To extol is to praise with great enthusiasm, to praise with a passionate or consuming interest.
What a great word. Doesn’t it sound like fun?
I can almost picture the one extolling.
He’s cheering loudly after his favorite team won the Super Bowl.
She’s clapping madly after her child rides a bike without training wheels.
You can’t extol quietly. You can’t extol from a recliner.
It begs for expression. It virtually explodes.
When my kids were younger, they feigned embarrassment every time I attended their school functions and extolled them from the crowd. Whether my son was launching himself in the pole vault or my daughter was singing her heart out in the choir concert, they always heard my hollers and cheers.
King David wrote in Psalm 34, “I will extol the LORD at all times; his praise will always be on my lips.”
David didn’t simply talk about extolling the Lord. He exemplified it. He once danced so vigorously out of love for God that his wife was disgusted by his undignified display.
Look again at that verse and David’s level of engagement. “I will extol the LORD at all times; his praise will always be on my lips.” Psalm 34:1 NIV
Didn’t David ever focus on caring for his high maintenance wife, commanding his mighty men, or ruling his kingdom?
Obviously he was not suggesting he praised God 24/7, 365. Instead he was declaring his commitment to extol God in happy times and sad times, busy times and boring times, winning times and losing times.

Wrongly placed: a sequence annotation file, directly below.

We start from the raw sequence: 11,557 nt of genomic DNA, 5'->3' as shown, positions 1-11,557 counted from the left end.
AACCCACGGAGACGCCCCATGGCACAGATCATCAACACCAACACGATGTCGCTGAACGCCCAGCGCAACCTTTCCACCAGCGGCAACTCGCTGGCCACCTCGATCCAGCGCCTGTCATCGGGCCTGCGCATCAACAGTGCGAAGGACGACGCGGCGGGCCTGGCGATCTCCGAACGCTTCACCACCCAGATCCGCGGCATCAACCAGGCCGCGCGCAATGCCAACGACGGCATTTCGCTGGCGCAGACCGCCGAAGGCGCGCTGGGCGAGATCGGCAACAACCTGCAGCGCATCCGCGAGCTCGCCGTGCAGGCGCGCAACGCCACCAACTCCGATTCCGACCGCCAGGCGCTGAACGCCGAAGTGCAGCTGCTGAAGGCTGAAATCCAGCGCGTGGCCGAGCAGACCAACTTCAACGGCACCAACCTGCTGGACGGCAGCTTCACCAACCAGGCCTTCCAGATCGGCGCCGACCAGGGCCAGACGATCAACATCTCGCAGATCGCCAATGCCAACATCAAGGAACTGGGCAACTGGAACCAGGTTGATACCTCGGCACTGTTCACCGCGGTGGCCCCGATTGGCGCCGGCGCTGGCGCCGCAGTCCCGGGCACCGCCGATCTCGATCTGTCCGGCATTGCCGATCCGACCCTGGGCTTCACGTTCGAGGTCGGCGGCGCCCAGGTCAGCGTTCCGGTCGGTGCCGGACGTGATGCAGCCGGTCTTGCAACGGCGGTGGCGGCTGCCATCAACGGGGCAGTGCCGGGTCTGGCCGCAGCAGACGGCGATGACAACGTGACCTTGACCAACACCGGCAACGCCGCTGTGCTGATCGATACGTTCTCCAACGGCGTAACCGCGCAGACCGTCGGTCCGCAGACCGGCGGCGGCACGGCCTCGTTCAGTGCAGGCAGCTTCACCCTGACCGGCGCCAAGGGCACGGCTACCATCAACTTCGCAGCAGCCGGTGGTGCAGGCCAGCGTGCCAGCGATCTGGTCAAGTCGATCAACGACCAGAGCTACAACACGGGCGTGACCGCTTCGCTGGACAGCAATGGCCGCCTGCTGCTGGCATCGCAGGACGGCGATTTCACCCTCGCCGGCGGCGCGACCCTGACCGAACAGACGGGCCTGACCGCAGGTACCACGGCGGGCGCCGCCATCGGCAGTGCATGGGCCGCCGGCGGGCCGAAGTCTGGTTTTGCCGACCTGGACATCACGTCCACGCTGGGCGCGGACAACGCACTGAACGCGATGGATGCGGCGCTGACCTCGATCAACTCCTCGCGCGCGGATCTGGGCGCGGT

Offering praise was not tied to circumstances or feelings. David didn’t say great things about God only when his life overflowed with blessing.
Praise was always on his lips.
Always praising makes perfect sense to Job. In the first chapter of the book of Job, he “fell to the ground in worship.” The tragic events that drove him flat on his face make his reverent act appear counterintuitive, if not completely illogical. As he lay prostrate before the Lord he said, “Naked I came from my mother’s womb, and naked I will depart. The LORD gave and the LORD has taken away; may the name of the LORD be praised.” (Job 1:21 NIV)
Job didn’t praise God because of his circumstances; he grieved deeply as a result of them. And yet praise was on his lips at an excruciating time.
Job worshiped God in spite of his circumstances. Praise was prompted from his understanding of who God is, not his experience of what God had or had not done for him.
David and Job teach us to lift our eyes from the bad new and focus on the Good News at all times.
Extolling the Lord in the worst of times may not sound like cheering and clapping, but proclaiming His goodness, majesty and power in the dark will chase away shadows of defeat.
Extolling God brings victory.
Psalm 34:1-8 NIV
1 I will extol the Lord at all times;
his praise will always be on my lips.
2 I will glory in the Lord;
let the afflicted hear and rejoice.
3 Glorify the Lord with me;
let us exalt his name together.
4 I sought the Lord, and he answered me;
he delivered me from all my fears.
5 Those who look to him are radiant;
their faces are never covered with shame.
6 This poor man called, and the Lord heard him;
he saved him out of all his troubles.
7 The angel of the Lord encamps around those who fear him,
and he delivers them.
8 Taste and see that the Lord is good;
blessed is the one who takes refuge in him.